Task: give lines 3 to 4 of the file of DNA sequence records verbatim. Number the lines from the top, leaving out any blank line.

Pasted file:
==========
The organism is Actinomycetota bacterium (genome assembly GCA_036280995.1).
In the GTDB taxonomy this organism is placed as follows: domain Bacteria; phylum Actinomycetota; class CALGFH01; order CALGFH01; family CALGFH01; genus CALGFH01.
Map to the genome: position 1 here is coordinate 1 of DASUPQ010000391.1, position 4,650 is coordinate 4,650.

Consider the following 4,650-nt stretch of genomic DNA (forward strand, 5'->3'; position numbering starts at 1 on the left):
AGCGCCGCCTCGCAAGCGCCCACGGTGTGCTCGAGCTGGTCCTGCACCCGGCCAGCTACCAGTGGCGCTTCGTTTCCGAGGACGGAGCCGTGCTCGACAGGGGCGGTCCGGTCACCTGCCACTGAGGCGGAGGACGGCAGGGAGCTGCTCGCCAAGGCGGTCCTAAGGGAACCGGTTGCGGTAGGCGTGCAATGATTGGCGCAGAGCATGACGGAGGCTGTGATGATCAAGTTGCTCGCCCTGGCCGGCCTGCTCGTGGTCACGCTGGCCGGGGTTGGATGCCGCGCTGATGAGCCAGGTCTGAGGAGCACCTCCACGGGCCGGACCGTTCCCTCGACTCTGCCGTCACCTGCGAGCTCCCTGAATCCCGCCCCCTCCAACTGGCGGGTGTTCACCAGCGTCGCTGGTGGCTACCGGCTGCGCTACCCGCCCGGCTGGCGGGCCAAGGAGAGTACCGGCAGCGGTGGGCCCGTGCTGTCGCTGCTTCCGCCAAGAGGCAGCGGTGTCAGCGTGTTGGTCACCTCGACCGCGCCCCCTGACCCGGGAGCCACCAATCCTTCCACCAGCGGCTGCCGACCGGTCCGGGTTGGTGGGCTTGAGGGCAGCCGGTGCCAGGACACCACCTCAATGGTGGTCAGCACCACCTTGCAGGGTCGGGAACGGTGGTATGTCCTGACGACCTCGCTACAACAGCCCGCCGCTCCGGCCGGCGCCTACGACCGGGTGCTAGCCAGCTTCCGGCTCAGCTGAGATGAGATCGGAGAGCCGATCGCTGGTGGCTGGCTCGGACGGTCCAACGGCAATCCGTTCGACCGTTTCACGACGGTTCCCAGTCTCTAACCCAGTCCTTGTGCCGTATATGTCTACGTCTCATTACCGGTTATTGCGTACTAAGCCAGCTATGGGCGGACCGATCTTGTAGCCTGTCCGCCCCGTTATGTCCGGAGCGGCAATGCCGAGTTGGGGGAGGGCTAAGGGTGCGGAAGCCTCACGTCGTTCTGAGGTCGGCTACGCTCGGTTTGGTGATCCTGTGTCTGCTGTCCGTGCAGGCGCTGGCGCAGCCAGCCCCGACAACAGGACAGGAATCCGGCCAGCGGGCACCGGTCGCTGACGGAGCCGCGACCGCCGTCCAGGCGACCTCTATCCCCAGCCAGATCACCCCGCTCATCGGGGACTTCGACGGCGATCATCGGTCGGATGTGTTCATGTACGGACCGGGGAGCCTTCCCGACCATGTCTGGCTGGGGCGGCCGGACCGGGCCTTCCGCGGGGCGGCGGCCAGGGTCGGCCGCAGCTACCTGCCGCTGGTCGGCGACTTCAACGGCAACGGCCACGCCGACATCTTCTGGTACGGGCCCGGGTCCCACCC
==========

Map to the genome: position 1 here is coordinate 1 of DASUPQ010000391.1, position 4,650 is coordinate 4,650.

Consider the following 4,650-nt stretch of genomic DNA (forward strand, 5'->3'; position numbering starts at 1 on the left):